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He confirmed this week the company was talking to several long-haul budget carriers about flying into Dunedin, with a 500m runway extension "essential to their business".
The extension would enable larger aircraft, from as far afield as the United States or Southeast Asia, to land at the airport, an attractive option for long-haul budget airlines, he said.
A $20 million runway extension would be a "hard sell" project for the airport, jointly owned by the Dunedin City Council and the Crown, because the "community may not have the appetite for this sort of risk".
Invercargill took a similar risk by extending its runway in 2005, at a cost of $5 million, but no international carrier had committed to the airport, he said.
"Our company would not take on that business risk unless we have commitments. As far as a runway extension for Dunedin is concerned, it is a case of not if but when."
If a carrier committed to the airport, a runway extension could be built within a year, as the airport company owned the neighbouring properties and had resource consent, he said.
"It is something we have always signalled in our plans."
While airlines such as Air New Zealand were suspending transtasman flights from Dunedin and Hamilton, long-haul budget airlines were going from strength to strength, despite a worldwide economic downturn.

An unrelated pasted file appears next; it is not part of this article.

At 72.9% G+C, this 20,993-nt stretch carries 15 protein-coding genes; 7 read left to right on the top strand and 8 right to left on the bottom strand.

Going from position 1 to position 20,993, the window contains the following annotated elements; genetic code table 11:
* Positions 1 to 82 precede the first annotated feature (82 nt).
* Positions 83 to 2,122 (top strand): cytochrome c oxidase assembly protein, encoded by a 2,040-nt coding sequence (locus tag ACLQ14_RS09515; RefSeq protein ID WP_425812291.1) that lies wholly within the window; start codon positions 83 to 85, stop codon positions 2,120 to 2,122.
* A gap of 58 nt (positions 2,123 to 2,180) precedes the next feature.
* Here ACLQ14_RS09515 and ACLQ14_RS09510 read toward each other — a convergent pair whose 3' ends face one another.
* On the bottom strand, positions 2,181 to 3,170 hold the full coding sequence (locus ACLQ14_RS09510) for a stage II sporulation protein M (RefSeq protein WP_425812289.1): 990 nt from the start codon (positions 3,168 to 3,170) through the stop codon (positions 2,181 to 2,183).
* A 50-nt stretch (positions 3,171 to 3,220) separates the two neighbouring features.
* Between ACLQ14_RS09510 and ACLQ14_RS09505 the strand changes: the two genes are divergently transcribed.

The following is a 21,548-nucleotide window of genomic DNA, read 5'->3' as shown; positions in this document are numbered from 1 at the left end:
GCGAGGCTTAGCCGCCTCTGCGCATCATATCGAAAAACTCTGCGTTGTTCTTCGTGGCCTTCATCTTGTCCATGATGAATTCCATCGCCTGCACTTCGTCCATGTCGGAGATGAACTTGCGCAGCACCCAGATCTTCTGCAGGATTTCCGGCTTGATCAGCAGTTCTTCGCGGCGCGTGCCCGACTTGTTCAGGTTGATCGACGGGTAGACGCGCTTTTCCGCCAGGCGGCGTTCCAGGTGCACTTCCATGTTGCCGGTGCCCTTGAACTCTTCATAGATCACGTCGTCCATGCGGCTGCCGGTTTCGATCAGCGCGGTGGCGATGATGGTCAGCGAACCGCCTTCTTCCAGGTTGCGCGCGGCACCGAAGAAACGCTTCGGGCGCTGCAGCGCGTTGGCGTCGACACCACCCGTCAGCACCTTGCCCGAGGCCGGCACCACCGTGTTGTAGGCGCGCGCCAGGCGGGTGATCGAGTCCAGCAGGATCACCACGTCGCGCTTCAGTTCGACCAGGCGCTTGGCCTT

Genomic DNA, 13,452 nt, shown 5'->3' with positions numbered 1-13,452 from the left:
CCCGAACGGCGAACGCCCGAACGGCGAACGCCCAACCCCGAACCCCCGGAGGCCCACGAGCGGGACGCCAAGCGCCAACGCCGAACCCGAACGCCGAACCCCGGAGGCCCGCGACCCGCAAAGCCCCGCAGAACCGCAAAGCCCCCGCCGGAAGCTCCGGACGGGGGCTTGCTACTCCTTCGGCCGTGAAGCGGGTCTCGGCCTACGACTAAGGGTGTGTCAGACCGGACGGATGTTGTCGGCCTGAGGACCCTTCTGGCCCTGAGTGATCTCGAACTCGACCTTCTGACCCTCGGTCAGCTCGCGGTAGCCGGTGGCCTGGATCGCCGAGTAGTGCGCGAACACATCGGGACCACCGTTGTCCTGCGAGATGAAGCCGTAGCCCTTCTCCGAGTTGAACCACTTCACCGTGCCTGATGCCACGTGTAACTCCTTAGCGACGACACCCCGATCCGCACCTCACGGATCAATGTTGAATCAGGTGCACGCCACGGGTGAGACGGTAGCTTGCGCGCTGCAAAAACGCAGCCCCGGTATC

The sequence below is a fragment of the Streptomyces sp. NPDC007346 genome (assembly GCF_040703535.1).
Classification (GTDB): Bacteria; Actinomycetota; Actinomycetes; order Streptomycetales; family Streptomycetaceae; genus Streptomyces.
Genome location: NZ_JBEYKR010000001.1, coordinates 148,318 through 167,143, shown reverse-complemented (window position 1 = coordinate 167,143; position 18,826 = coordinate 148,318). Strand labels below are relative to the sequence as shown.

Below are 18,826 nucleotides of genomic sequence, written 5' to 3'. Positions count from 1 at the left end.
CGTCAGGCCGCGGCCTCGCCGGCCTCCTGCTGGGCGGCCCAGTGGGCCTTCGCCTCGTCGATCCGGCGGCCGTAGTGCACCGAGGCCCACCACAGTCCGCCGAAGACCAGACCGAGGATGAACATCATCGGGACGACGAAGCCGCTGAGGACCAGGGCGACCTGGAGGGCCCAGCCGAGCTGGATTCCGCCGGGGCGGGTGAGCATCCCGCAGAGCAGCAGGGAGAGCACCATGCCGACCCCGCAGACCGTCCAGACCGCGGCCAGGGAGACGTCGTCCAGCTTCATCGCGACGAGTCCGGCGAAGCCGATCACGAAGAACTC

When deciding to fly into Australia for the first time, budget carrier Air Asia X opted for the Gold Coast rather than Sydney, Melbourne or Brisbane, Mr McCall said.
A Boeing 747 jumbo flight would add about $1 million of gross domestic product to Otago's economy, so it was not just the airport which would benefit.
"There is no doubt air travel is still the way of the future."
Long-haul budget airlines preferred flying into airports with a 24-hour rating and Christchurch and Dunedin were the likely South Island options.
The city's attractions and close proximity to Queenstown were major selling points, he said.
Tourism Dunedin chief executive Hamish Saxton said budget airlines had strong passenger numbers, as they had a "point of difference" compared with major carriers.
Budget long-haul carriers often preferred smaller airports, which were cheaper to fly in and out of, and "Dunedin would be seen as a gateway alternative airport to Christchurch".
"If the only thing holding us back is the correct runway length, then doing something about it would give us a greater chance of being able to service their needs".
Dunedin International Airport chairman and city councillor Richard Walls told the Otago Daily Times he hoped to see the runway extended and "747s coming in from Shanghai".
"This is the sort of infrastructure spend that should be looked at. Christchurch did it and look what happened."